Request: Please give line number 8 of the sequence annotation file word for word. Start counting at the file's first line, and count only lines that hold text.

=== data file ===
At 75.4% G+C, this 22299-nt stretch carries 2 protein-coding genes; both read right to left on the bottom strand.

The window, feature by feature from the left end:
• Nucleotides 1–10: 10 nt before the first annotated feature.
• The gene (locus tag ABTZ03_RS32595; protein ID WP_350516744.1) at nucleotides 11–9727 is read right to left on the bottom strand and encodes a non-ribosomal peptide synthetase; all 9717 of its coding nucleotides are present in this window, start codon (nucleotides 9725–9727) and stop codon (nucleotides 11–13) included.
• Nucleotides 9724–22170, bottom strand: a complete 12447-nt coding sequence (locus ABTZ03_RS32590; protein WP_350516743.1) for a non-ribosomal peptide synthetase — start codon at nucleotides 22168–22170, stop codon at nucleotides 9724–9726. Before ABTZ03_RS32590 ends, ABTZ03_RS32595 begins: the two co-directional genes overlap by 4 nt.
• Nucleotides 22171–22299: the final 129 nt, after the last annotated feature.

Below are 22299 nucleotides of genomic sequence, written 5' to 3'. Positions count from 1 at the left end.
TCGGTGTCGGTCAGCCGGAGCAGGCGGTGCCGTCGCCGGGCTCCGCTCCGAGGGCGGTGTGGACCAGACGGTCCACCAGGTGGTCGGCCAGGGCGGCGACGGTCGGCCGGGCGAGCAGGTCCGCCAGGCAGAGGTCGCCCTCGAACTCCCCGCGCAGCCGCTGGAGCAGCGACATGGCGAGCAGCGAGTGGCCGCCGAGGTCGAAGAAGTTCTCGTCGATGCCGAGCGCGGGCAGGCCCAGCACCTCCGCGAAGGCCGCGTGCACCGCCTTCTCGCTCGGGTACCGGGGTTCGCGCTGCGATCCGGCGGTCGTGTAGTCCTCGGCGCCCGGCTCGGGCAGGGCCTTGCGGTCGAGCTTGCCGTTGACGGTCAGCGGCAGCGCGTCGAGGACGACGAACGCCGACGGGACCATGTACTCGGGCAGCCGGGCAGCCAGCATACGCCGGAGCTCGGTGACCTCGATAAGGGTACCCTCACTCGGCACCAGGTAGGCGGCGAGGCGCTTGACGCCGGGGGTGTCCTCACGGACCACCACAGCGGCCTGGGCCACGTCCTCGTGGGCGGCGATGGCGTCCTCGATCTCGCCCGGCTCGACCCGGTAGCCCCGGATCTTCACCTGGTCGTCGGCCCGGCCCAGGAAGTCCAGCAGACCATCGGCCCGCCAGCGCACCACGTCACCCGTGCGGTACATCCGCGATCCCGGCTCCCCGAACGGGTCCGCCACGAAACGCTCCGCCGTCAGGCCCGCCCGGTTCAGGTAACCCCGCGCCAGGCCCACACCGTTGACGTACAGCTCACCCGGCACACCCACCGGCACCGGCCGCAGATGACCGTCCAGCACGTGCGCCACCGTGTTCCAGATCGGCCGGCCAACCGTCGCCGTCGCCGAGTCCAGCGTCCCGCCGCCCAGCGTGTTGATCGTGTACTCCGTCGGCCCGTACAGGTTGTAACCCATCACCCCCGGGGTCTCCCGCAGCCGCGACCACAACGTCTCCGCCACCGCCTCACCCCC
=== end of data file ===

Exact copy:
TCGGTGTCGGTCAGCCGGAGCAGGCGGTGCCGTCGCCGGGCTCCGCTCCGAGGGCGGTGTGGACCAGACGGTCCACCAGGTGGTCGGCCAGGGCGGCGACGGTCGGCCGGGCGAGCAGGTCCGCCAGGCAGAGGTCGCCCTCGAACTCCCCGCGCAGCCGCTGGAGCAGCGACATGGCGAGCAGCGAGTGGCCGCCGAGGTCGAAGAAGTTCTCGTCGATGCCGAGCGCGGGCAGGCCCAGCACCTCCGCGAAGGCCGCGTGCACCGCCTTCTCGCTCGGGTACCGGGGTTCGCGCTGCGATCCGGCGGTCGTGTAGTCCTCGGCGCCCGGCTCGGGCAGGGCCTTGCGGTCGAGCTTGCCGTTGACGGTCAGCGGCAGCGCGTCGAGGACGACGAACGCCGACGGGACCATGTACTCGGGCAGCCGGGCAGCCAGCATACGCCGGAGCTCGGTGACCTCGATAAGGGTACCCTCACTCGGCACCAGGTAGGCGGCGAGGCGCTTGACGCCGGGGGTGTCCTCACGGACCACCACAGCGGCCTGGGCCACGTCCTCGTGGGCGGCGATGGCGTCCTCGATCTCGCCCGGCTCGACCCGGTAGCCCCGGATCTTCACCTGGTCGTCGGCCCGGCCCAGGAAGTCCAGCAGACCATCGGCCCGCCAGCGCACCACGTCACCCGTGCGGTACATCCGCGATCCCGGCTCCCCGAACGGGTCCGCCACGAAACGCTCCGCCGTCAGGCCCGCCCGGTTCAGGTAACCCCGCGCCAGGCCCACACCGTTGACGTACAGCTCACCCGGCACACCCACCGGCACCGGCCGCAGATGACCGTCCAGCACGTGCGCCACCGTGTTCCAGATCGGCCGGCCAACCGTCGCCGTCGCCGAGTCCAGCGTCCCGCCGCCCAGCGTGTTGATCGTGTACTCCGTCGGCCCGTACAGGTTGTAACCCATCACCCCCGGGGTCTCCCGCAGCCGCGACCACAACGTCTCCGCCACCGCCTCACCCCC